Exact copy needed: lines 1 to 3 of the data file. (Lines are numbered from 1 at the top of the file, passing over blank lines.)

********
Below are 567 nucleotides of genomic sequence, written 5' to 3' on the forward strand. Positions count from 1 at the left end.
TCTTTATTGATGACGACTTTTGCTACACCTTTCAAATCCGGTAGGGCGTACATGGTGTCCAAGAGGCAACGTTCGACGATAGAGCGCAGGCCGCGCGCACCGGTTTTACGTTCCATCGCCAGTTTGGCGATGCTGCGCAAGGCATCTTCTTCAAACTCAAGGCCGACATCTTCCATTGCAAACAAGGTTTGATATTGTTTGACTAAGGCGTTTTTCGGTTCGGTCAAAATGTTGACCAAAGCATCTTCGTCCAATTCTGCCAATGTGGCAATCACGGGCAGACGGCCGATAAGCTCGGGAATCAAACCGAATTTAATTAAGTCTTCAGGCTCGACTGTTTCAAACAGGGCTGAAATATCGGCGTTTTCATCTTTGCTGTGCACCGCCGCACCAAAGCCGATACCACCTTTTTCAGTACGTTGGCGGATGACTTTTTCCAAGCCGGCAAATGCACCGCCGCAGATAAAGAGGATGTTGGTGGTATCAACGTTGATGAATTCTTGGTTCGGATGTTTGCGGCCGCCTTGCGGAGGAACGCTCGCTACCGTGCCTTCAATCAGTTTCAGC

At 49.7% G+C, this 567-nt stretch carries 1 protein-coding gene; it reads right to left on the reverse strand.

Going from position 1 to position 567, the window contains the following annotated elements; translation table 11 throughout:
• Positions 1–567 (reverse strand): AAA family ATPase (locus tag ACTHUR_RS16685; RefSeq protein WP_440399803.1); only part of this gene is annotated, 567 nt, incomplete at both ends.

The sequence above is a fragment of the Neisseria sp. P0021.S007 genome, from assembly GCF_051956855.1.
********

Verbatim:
Below are 567 nucleotides of genomic sequence, written 5' to 3' on the forward strand. Positions count from 1 at the left end.
TCTTTATTGATGACGACTTTTGCTACACCTTTCAAATCCGGTAGGGCGTACATGGTGTCCAAGAGGCAACGTTCGACGATAGAGCGCAGGCCGCGCGCACCGGTTTTACGTTCCATCGCCAGTTTGGCGATGCTGCGCAAGGCATCTTCTTCAAACTCAAGGCCGACATCTTCCATTGCAAACAAGGTTTGATATTGTTTGACTAAGGCGTTTTTCGGTTCGGTCAAAATGTTGACCAAAGCATCTTCGTCCAATTCTGCCAATGTGGCAATCACGGGCAGACGGCCGATAAGCTCGGGAATCAAACCGAATTTAATTAAGTCTTCAGGCTCGACTGTTTCAAACAGGGCTGAAATATCGGCGTTTTCATCTTTGCTGTGCACCGCCGCACCAAAGCCGATACCACCTTTTTCAGTACGTTGGCGGATGACTTTTTCCAAGCCGGCAAATGCACCGCCGCAGATAAAGAGGATGTTGGTGGTATCAACGTTGATGAATTCTTGGTTCGGATGTTTGCGGCCGCCTTGCGGAGGAACGCTCGCTACCGTGCCTTCAATCAGTTTCAGC

At 49.7% G+C, this 567-nt stretch carries 1 protein-coding gene; it reads right to left on the reverse strand.